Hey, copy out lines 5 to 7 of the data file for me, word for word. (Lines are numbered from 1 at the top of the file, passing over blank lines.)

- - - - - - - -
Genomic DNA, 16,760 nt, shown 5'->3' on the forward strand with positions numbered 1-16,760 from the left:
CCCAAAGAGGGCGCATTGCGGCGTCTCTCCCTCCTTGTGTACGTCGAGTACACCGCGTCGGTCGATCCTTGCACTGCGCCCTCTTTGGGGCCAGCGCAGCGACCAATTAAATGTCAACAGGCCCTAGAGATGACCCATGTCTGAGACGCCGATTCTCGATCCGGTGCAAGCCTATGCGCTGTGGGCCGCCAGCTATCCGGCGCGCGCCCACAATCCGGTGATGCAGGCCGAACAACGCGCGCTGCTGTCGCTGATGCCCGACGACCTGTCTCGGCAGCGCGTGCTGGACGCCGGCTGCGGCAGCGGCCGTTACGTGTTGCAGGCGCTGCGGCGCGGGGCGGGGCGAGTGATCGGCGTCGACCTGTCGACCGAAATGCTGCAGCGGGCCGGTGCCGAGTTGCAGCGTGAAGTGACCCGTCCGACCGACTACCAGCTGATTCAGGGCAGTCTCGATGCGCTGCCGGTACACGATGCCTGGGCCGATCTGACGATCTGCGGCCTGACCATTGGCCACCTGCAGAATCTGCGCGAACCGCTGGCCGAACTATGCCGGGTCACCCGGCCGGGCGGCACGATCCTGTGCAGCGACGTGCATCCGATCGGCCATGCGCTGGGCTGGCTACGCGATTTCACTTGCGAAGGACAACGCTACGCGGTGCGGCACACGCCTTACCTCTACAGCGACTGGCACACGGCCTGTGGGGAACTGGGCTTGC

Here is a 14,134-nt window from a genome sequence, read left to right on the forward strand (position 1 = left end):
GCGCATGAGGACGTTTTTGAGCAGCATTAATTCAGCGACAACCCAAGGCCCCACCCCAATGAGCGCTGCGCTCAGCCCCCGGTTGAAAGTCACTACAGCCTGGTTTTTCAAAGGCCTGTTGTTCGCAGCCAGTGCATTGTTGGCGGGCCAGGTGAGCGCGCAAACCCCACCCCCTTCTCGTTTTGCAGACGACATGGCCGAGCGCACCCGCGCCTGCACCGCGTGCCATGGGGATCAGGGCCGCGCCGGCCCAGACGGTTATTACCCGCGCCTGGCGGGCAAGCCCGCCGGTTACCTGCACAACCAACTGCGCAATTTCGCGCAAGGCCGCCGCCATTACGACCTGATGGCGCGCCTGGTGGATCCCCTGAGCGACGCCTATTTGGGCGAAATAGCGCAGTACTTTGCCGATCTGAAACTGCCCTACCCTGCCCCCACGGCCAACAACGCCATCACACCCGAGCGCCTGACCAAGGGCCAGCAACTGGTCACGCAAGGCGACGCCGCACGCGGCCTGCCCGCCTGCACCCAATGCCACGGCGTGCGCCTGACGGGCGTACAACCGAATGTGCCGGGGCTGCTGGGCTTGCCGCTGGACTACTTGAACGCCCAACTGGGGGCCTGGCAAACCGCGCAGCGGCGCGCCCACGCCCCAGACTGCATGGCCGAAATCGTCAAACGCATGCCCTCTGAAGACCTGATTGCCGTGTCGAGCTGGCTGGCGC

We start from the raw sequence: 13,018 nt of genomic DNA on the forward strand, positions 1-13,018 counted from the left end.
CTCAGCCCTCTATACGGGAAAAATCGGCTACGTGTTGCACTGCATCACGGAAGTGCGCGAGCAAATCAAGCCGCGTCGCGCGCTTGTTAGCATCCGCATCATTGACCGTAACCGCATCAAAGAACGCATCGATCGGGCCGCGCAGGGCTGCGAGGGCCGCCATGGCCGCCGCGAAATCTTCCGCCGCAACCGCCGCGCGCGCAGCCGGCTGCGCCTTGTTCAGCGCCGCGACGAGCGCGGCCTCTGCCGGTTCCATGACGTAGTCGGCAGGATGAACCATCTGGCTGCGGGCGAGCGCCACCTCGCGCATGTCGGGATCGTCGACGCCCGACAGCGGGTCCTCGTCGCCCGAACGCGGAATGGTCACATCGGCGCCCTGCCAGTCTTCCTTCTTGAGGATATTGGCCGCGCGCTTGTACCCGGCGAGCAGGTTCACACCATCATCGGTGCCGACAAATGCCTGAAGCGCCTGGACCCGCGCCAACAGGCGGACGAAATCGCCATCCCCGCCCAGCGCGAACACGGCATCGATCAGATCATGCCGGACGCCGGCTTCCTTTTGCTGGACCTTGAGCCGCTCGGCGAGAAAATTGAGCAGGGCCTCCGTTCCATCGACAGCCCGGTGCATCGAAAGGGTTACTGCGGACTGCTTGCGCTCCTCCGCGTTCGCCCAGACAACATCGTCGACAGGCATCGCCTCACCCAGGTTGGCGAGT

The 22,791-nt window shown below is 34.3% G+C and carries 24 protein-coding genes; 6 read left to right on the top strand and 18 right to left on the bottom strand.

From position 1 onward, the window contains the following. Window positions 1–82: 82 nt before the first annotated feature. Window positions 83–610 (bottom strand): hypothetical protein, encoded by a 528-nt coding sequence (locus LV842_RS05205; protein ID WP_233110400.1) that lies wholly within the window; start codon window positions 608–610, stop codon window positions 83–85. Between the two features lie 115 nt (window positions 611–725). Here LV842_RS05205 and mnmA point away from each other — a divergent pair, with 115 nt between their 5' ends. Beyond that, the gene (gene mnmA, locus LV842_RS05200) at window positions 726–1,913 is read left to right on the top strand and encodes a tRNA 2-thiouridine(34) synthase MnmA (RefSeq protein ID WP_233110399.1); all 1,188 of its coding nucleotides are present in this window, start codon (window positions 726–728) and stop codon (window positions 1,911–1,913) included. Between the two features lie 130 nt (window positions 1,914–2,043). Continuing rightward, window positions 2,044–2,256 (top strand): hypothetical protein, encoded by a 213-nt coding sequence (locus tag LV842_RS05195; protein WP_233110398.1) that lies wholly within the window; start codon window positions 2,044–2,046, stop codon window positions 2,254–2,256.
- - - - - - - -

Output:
We start from the raw sequence: 13,018 nt of genomic DNA on the forward strand, positions 1-13,018 counted from the left end.
CTCAGCCCTCTATACGGGAAAAATCGGCTACGTGTTGCACTGCATCACGGAAGTGCGCGAGCAAATCAAGCCGCGTCGCGCGCTTGTTAGCATCCGCATCATTGACCGTAACCGCATCAAAGAACGCATCGATCGGGCCGCGCAGGGCTGCGAGGGCCGCCATGGCCGCCGCGAAATCTTCCGCCGCAACCGCCGCGCGCGCAGCCGGCTGCGCCTTGTTCAGCGCCGCGACGAGCGCGGCCTCTGCCGGTTCCATGACGTAGTCGGCAGGATGAACCATCTGGCTGCGGGCGAGCGCCACCTCGCGCATGTCGGGATCGTCGACGCCCGACAGCGGGTCCTCGTCGCCCGAACGCGGAATGGTCACATCGGCGCCCTGCCAGTCTTCCTTCTTGAGGATATTGGCCGCGCGCTTGTACCCGGCGAGCAGGTTCACACCATCATCGGTGCCGACAAATGCCTGAAGCGCCTGGACCCGCGCCAACAGGCGGACGAAATCGCCATCCCCGCCCAGCGCGAACACGGCATCGATCAGATCATGCCGGACGCCGGCTTCCTTTTGCTGGACCTTGAGCCGCTCGGCGAGAAAATTGAGCAGGGCCTCCGTTCCATCGACAGCCCGGTGCATCGAAAGGGTTACTGCGGACTGCTTGCGCTCCTCCGCGTTCGCCCAGACAACATCGTCGACAGGCATCGCCTCACCCAGGTTGGCGAGT

The 22,791-nt window shown below is 34.3% G+C and carries 24 protein-coding genes; 6 read left to right on the top strand and 18 right to left on the bottom strand.